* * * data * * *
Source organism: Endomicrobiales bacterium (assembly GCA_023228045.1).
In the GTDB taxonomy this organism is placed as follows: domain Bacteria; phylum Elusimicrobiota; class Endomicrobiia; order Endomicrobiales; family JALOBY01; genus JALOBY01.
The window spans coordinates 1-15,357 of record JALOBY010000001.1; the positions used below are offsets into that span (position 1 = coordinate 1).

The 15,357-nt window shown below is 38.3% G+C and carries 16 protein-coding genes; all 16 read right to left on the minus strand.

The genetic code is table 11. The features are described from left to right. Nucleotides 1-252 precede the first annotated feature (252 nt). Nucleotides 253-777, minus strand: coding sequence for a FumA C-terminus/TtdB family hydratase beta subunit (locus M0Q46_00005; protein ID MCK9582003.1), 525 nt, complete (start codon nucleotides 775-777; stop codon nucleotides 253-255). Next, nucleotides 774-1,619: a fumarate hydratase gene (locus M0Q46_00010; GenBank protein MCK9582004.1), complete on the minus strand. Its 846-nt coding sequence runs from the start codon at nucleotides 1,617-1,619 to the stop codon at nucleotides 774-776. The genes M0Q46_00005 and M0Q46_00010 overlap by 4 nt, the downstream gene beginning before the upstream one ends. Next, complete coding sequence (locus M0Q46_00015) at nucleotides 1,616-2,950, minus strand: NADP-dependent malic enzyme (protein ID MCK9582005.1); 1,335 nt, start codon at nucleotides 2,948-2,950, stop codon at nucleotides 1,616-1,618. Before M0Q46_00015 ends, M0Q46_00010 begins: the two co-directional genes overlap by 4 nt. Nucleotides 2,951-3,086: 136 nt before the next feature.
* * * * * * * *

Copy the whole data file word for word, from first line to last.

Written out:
Source organism: Endomicrobiales bacterium (assembly GCA_023228045.1).
In the GTDB taxonomy this organism is placed as follows: domain Bacteria; phylum Elusimicrobiota; class Endomicrobiia; order Endomicrobiales; family JALOBY01; genus JALOBY01.
The window spans coordinates 1-15,357 of record JALOBY010000001.1; the positions used below are offsets into that span (position 1 = coordinate 1).

The 15,357-nt window shown below is 38.3% G+C and carries 16 protein-coding genes; all 16 read right to left on the minus strand.

The genetic code is table 11. The features are described from left to right. Nucleotides 1-252 precede the first annotated feature (252 nt). Nucleotides 253-777, minus strand: coding sequence for a FumA C-terminus/TtdB family hydratase beta subunit (locus M0Q46_00005; protein ID MCK9582003.1), 525 nt, complete (start codon nucleotides 775-777; stop codon nucleotides 253-255). Next, nucleotides 774-1,619: a fumarate hydratase gene (locus M0Q46_00010; GenBank protein MCK9582004.1), complete on the minus strand. Its 846-nt coding sequence runs from the start codon at nucleotides 1,617-1,619 to the stop codon at nucleotides 774-776. The genes M0Q46_00005 and M0Q46_00010 overlap by 4 nt, the downstream gene beginning before the upstream one ends. Next, complete coding sequence (locus M0Q46_00015) at nucleotides 1,616-2,950, minus strand: NADP-dependent malic enzyme (protein ID MCK9582005.1); 1,335 nt, start codon at nucleotides 2,948-2,950, stop codon at nucleotides 1,616-1,618. Before M0Q46_00015 ends, M0Q46_00010 begins: the two co-directional genes overlap by 4 nt. Nucleotides 2,951-3,086: 136 nt before the next feature.